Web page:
Revenue Producing Operations - As part of the development of a trail or bike path, plans can specifically include the location of a revenue producing operation adjacent to the proposed improvement. For example, bicycle rental facilities, food and drink establishments, and/or bike storage facilities and equipment centers would be appropriate operations. The on-going lease revenues from these operations could then be used for trail/path maintenance.
Some funding sources do not provide more than one or two hundred thousand dollars per year. To fund a million dollar or more project with these sources would commit this one funding source for about ten years or more. This would be to the neglect of many other smaller projects in the city that may be as beneficial. Although the prioritization criteria take into account the cost-benefit ratio, it still does not make sense to commit one source of funds for many years to only one project. Rather, smaller sources of funding such as TDA Article 3 and TFCA should be used for funding the less costly projects and larger pools of funding should be sought for the more expensive projects.
Additional Implementation Actions
In addition to the bikeway network, and the education and promotion programs described in Chapters 5 and 6, there are numerous day-to-day or occasional actions that if incorporated into city staff routine or developed as policy, would improve bicycling safety and establish bicycling as a legitimate transportation mode. Many of these action steps will take staff time to evaluate and develop. Some will involve substantial costs. For this reason, these action steps will need to be prioritized for implementation, just as the bikeway network development will be prioritized. Some of these actions would ideally be implemented in the near future, while others would be developed in the long-term, depending on the prioritization they receive. The actions listed below are keyed to the goals listed in Chapter 2. Each numbered action step, however, does not coincide with its matching numbered policy in Chapter 2.
Planning Action Steps
1.1 Conduct regular counts of bicycle traffic, including when doing all turning movement counts. Incorporate counts of bicycle traffic into EIRs and traffic studies for development projects.
1.2 Collect comprehensive information about police- and hospital-reported bicycle accidents to identify causes and remedies.
1.3 Establish procedures for cooperating with adjacent cities, U.C. Berkeley, BART and AC Transit on bicycle-related issues.
1.4 Include bicycling criteria in the project check list used for reviewing proposed developments.
Network and Facilities Action Steps:
2.1 Establish local standards for intersection design and traffic barrier design and placement to accommodate bicycles.
2.2 Examine ways to limit the use of stop signs on bikeways without endangering pedestrian safety, such as:
2.2.1 Using two-way rather than four-way stops.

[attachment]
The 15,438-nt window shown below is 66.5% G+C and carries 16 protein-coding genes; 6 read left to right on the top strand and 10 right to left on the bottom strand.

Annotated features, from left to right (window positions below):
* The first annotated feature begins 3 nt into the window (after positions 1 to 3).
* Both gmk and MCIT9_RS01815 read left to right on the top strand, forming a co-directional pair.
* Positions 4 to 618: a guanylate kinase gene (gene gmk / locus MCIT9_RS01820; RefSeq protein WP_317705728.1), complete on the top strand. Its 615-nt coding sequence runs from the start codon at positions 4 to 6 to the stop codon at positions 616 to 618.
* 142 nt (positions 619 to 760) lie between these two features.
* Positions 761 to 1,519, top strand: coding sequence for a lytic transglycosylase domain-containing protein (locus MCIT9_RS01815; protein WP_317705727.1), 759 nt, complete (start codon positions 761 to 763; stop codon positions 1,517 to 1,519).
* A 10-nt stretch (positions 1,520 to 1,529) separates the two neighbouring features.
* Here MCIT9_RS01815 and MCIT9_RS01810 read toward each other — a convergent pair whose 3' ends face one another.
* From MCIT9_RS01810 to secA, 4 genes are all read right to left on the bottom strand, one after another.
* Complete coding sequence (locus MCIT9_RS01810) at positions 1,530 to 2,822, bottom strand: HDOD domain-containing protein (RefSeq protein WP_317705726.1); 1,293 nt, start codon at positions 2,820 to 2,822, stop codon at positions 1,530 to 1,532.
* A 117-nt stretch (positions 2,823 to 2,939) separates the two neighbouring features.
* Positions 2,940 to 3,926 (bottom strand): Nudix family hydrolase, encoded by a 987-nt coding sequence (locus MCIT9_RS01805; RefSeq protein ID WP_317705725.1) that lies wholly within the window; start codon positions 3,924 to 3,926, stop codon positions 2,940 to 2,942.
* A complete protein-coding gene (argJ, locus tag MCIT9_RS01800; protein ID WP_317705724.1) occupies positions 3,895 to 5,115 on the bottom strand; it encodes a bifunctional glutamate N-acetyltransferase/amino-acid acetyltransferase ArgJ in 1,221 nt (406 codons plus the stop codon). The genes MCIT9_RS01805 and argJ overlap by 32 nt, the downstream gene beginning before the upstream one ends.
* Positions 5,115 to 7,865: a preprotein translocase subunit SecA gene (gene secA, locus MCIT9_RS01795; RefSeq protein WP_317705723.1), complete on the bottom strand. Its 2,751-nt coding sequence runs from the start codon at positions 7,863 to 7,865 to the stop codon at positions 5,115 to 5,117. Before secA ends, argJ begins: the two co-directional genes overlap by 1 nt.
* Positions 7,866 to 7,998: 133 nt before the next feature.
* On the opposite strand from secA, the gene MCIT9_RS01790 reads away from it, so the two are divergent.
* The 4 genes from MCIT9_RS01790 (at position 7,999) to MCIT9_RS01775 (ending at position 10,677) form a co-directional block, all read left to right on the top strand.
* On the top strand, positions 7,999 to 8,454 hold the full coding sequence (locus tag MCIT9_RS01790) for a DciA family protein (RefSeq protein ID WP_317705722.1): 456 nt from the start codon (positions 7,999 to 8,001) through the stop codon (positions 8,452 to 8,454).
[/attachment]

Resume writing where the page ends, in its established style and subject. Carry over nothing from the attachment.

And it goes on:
2.2.2 Using one-way stops at T-intersections.
2.2.3 Where stop signs are used for traffic calming purposes, exploring alternatives.
2.3 Adjust traffic signals to accommodate bicyclists.
2.3.1 Provide adequate minimum green time for side streets at actuated signals.
2.3.2 Provide adequate clearance time for bicyclists who enter intersection at end of green phase.
2.3.3 Ensure that traffic-actuated signals detect cyclists in a lawful position on the road. Identify sensitive points with a standard marking.
2.4 Sweep streets regularly, with priority given to designated bikeways and streets with higher bicycle traffic.
2.5 Trim overhanging and encroaching vegetation.
2.6 Repair surface defects such as potholes and ruts, giving priority to the right-hand portion of the outside lane.
2.7 Ensure that standards for new and replacement pavement quality meet the needs of bicyclists. Inspect work done by contractors, and have it replaced if defective.
2.7.1 Asphalt pavement overlays should be flush with the concrete gutter.
2.7.2 Utility covers should be flush with the pavement.
2.8 Establish a spot improvement program for low-cost, small-scale improvements, such as pavement maintenance, hazard removal, or bike rack installation.
2.8.1 Provide a postcard, voice-mail, or e-mail program for bicyclists to report hazards and suggest spot improvements.
2.9 Evaluate and revise the City’s Zoning Ordinance to require adequate bicycle parking for commercial and residential uses.
2.10 When temporary street repairs are made, ensure that provisions are made for maximum safety, comfort, and convenience to bicyclists.
Education/Safety Action Steps:
[Specific recommendations are included in Chapter 6.]
Promotion Action Steps:
[Specific recommendations are included in Chapter 5.]
Implementation Action Steps:
5.1 Maintain a local capital improvement program that provides regular funding for the bicycle program to construct new facilities, retrofit inadequate facilities, and refurbish older facilities.
5.2 Include funding for regular facility evaluation, maintenance, and repair, as well as funding to review development and zoning proposals for effect on bicycle mobility, in the annual staff, operations, and maintenance budgets.
5.3 Assign staff the responsibility and authority to carry out bicycle-related policies, and to coordinate the city’s planning, capital improvement programming, budgeting, and maintenance.